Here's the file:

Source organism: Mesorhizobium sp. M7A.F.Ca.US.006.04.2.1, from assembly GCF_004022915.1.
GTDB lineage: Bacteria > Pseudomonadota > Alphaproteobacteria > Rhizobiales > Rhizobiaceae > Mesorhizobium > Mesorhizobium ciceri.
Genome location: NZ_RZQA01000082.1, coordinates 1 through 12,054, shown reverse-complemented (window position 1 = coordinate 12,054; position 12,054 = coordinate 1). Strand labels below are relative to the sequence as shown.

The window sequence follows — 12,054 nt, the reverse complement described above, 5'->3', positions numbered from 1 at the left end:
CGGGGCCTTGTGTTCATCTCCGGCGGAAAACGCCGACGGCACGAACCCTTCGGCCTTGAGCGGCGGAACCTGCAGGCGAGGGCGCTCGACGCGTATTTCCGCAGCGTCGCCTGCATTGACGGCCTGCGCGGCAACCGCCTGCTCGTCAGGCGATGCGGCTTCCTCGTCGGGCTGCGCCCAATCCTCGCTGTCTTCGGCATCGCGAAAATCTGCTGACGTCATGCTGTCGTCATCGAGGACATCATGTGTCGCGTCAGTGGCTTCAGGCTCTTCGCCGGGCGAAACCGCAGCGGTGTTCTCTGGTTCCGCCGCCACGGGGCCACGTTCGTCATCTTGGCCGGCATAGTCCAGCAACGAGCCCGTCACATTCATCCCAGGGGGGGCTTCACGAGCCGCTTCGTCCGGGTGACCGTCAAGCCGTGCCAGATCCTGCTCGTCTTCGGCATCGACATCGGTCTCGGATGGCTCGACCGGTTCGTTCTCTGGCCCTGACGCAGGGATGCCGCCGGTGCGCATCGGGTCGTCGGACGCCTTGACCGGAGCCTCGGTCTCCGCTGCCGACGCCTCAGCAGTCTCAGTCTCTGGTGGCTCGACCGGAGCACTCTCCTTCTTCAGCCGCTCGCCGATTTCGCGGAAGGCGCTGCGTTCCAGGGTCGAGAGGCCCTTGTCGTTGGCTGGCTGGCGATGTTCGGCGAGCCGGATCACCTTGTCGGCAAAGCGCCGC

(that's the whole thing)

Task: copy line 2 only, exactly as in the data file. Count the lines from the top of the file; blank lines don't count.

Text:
GTDB lineage: Bacteria > Pseudomonadota > Alphaproteobacteria > Rhizobiales > Rhizobiaceae > Mesorhizobium > Mesorhizobium ciceri.